The atmospheric views on the Hadrian's Wall Path

Signposting points the way at Hadrian's Wall Conference / Networking event

28th February 2016

I sold two of my stock of old Trail signpost fingers at yesterday's Hadrian's Wall Conference / Networking event at Hexham Auction Mart.  The money from the sale will tomorrow enable me to order one brand new fingerpost for the Trail - more of that later.  

While the presentations were very interesting and topical the real benefit of the day was the informal newtworking that went on.  At the rear of the large venue a ' community village' of stalls gave the 100 or so delegates a chance to to browse and chat with a stable of organisations including the Antonine Wall, the Campaign to Open Gilsland Station, and WallTogether, the new friends group for the Trail and Hadrian's Wall World Heritage Site. 

I didn't have a slot of my own to talk about the Trail so twenty four hours before the event I decided to organise my own fringe meeting. Of course, I cleared it with the organisers and so with only twenty minutes of the lunch slot remaining I took to the stand and put on the screen an attention grabbing circa 1890 picture of the Wall. I explained that in March 2000 I spoke at the same venue at the conference - Erosion Control on Archaeological Earthworks & Recreational Paths.  While  the organisational structure within the World Heritage Site has changed out of all recognition since 2000 the issues facing it (notwithstanding today's very large groups which were not common then) are pretty much the same. 

In 2000 I talked about the conservation-led government requirement that we maintain the path as a green sward, carrying capacity and Limits of Acceptable Change, site condition monitoring, winter soil moisture and what would become, when the Trail opened in 2003, its Passport.  I am still talking about the same topics today.

If I am honest the green sward undertaking has occupied pretty much every walking hour these past twenty-one years. Aside from the initial couple of years, post 2003, when we were under resourced and the condition of the Trail and monument deteriorated quite badly, the subsequent investment by the Countryside Agency of the day provided the momentum to turn things around - and I think we made a pretty good job of things.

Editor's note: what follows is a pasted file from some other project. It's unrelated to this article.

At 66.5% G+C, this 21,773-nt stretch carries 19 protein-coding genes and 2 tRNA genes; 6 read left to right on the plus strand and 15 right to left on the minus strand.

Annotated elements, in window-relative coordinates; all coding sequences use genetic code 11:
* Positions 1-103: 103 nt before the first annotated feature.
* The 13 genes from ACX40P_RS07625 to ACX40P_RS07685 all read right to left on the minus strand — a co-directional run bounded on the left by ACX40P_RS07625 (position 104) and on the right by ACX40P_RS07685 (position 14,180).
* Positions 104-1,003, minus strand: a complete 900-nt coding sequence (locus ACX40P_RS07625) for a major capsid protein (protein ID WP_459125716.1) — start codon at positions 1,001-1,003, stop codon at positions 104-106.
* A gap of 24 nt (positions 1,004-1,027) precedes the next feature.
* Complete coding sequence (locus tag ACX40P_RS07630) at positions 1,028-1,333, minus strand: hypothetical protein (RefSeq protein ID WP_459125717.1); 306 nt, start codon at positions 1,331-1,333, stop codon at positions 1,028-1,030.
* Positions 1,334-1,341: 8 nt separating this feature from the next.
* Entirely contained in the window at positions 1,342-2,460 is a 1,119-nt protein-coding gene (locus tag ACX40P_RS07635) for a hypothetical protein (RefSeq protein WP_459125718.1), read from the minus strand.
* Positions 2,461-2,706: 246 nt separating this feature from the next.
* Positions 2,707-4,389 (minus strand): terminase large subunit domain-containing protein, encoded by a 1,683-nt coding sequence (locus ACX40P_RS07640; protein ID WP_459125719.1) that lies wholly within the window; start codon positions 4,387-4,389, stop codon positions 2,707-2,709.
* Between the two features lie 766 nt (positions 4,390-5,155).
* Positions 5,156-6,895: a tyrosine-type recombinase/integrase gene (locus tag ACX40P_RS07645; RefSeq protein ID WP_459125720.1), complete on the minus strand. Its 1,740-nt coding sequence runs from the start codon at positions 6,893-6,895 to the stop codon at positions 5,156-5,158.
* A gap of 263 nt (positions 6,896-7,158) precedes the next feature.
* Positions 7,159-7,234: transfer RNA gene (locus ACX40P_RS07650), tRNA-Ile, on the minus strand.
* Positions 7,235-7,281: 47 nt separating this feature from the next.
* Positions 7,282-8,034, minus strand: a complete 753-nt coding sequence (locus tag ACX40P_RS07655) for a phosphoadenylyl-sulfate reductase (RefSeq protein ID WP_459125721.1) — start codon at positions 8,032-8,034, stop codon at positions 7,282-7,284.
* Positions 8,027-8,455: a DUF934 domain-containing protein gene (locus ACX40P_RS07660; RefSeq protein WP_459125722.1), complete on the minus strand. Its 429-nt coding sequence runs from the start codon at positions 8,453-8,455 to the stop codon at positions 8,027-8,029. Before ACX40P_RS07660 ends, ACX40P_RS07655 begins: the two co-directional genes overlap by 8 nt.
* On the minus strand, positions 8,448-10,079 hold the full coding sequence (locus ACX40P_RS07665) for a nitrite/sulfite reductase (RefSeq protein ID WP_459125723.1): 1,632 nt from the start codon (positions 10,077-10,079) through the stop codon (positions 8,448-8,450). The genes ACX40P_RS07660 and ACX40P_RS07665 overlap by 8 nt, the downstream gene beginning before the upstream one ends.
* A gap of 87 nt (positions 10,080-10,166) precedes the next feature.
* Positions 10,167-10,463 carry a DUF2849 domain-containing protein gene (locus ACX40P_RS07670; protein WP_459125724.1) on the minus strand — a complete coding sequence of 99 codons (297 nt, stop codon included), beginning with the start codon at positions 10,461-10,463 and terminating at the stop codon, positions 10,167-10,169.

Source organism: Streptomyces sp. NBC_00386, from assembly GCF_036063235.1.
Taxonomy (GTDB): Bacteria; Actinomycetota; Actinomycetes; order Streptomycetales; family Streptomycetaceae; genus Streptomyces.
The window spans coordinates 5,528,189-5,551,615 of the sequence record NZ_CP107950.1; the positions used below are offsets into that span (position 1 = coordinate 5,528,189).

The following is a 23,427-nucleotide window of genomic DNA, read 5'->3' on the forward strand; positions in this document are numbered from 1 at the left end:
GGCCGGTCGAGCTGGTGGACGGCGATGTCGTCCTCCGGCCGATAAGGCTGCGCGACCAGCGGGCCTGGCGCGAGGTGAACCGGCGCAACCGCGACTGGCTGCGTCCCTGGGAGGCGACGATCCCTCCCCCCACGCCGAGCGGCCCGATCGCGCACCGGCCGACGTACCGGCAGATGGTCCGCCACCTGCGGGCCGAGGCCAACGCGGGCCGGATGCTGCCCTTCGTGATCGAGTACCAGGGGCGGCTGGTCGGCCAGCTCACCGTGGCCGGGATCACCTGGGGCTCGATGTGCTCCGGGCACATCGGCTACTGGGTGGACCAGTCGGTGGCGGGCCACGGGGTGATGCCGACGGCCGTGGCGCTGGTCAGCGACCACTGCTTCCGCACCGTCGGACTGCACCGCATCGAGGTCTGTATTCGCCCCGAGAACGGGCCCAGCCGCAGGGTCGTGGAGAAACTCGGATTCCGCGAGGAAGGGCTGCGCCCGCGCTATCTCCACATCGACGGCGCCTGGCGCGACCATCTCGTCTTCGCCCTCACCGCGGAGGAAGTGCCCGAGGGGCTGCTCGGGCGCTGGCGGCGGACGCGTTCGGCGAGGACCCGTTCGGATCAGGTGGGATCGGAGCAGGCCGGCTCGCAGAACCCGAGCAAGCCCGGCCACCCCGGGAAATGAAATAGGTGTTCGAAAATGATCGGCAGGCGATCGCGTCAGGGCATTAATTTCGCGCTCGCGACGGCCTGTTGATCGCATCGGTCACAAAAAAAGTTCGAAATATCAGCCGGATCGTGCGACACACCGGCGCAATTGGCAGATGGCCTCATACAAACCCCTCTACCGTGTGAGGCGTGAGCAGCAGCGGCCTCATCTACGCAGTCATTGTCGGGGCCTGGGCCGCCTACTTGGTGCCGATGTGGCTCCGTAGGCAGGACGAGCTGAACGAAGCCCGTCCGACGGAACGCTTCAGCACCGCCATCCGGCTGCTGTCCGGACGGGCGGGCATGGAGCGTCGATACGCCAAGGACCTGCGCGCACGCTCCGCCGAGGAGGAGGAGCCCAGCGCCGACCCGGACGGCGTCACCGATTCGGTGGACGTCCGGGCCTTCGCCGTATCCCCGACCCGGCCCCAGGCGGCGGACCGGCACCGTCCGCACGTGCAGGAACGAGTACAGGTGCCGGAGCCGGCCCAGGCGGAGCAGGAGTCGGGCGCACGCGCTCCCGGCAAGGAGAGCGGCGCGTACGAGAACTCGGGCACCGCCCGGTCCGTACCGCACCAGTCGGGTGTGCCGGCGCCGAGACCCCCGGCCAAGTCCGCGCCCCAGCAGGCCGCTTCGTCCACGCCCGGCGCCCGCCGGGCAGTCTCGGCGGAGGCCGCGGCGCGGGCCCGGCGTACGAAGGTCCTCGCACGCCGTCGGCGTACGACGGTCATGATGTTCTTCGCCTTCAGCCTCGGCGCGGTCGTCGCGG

However, we are now in very different times. A team of four is now a team of only two and our budget is but a shadow compared with say four years ago.  The reality is that we have to accept that government funding is not there to the extent that it was and we need to look for new sources of revenue.  I have great support from WallTogether, the friends group for the Trail and World Heritage Site who I know would be prepared to walk over hot coals in order to help raise money look after the Trail, Wall, its businesses and visitors.  Within the next few weeks WallTogether is to publish the Essential Services guide to the Trail; the guide will list all of the facilities and amenities, including the cafés and toilets etc, that walkers need to know about.  I also need help from the businesses themselves but I don't have the answers so if you think you can help in some way then please get in touch with me.     

Finally, our walkers, and the walking companies who sell them their holidays, also the event companies who bring large groups of people to the Trail, can help by buying the Trail Passport.  The £5 cost includes a donation towards the upkeep of the Trail and its associated archaeological earthworks. There is also the sale of our old signpost fingers. Last year we sold about sixteen and the money raised helped to pay for half a dozen or so new replacement fingerposts. I still have a few in stock and more will be available from time-to time.  Take home a piece of Trail heritage and help me to buy a new fingerpost! 

In the images Duncan Wise from Northumberland National Park Authority talks about the Trail Passport and WallTogether's forthcoming Essential Services guide to the Trail.

Lots of thanks,  Dave


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